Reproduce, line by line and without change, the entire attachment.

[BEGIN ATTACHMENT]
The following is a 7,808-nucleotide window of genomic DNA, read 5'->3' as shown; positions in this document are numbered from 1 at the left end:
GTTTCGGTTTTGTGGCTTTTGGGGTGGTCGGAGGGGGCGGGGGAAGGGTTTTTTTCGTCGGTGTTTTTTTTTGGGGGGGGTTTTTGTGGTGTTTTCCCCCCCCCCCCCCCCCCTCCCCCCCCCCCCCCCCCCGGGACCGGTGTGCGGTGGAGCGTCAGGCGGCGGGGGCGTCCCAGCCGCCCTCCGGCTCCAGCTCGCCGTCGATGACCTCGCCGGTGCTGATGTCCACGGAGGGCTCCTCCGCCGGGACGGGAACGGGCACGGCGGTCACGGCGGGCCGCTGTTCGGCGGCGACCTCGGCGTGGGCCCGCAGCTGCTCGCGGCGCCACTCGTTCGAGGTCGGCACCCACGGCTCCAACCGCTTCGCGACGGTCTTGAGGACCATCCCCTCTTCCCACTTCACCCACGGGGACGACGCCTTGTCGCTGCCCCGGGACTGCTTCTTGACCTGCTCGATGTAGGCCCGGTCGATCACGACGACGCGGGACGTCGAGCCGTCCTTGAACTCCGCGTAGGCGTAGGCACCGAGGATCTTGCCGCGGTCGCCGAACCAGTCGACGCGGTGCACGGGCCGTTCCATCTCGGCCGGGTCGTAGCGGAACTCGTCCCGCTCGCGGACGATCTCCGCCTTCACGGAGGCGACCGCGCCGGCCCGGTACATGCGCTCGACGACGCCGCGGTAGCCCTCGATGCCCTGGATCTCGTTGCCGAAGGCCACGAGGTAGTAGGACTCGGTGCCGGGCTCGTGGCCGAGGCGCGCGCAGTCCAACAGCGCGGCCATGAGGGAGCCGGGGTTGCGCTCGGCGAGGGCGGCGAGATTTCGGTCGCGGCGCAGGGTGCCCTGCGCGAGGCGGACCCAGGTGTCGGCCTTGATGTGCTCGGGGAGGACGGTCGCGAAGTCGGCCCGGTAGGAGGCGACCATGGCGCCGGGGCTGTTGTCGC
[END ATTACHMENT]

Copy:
The following is a 7,808-nucleotide window of genomic DNA, read 5'->3' as shown; positions in this document are numbered from 1 at the left end:
GTTTCGGTTTTGTGGCTTTTGGGGTGGTCGGAGGGGGCGGGGGAAGGGTTTTTTTCGTCGGTGTTTTTTTTTGGGGGGGGTTTTTGTGGTGTTTTCCCCCCCCCCCCCCCCCCTCCCCCCCCCCCCCCCCCCGGGACCGGTGTGCGGTGGAGCGTCAGGCGGCGGGGGCGTCCCAGCCGCCCTCCGGCTCCAGCTCGCCGTCGATGACCTCGCCGGTGCTGATGTCCACGGAGGGCTCCTCCGCCGGGACGGGAACGGGCACGGCGGTCACGGCGGGCCGCTGTTCGGCGGCGACCTCGGCGTGGGCCCGCAGCTGCTCGCGGCGCCACTCGTTCGAGGTCGGCACCCACGGCTCCAACCGCTTCGCGACGGTCTTGAGGACCATCCCCTCTTCCCACTTCACCCACGGGGACGACGCCTTGTCGCTGCCCCGGGACTGCTTCTTGACCTGCTCGATGTAGGCCCGGTCGATCACGACGACGCGGGACGTCGAGCCGTCCTTGAACTCCGCGTAGGCGTAGGCACCGAGGATCTTGCCGCGGTCGCCGAACCAGTCGACGCGGTGCACGGGCCGTTCCATCTCGGCCGGGTCGTAGCGGAACTCGTCCCGCTCGCGGACGATCTCCGCCTTCACGGAGGCGACCGCGCCGGCCCGGTACATGCGCTCGACGACGCCGCGGTAGCCCTCGATGCCCTGGATCTCGTTGCCGAAGGCCACGAGGTAGTAGGACTCGGTGCCGGGCTCGTGGCCGAGGCGCGCGCAGTCCAACAGCGCGGCCATGAGGGAGCCGGGGTTGCGCTCGGCGAGGGCGGCGAGATTTCGGTCGCGGCGCAGGGTGCCCTGCGCGAGGCGGACCCAGGTGTCGGCCTTGATGTGCTCGGGGAGGACGGTCGCGAAGTCGGCCCGGTAGGAGGCGACCATGGCGCCGGGGCTGTTGTCGC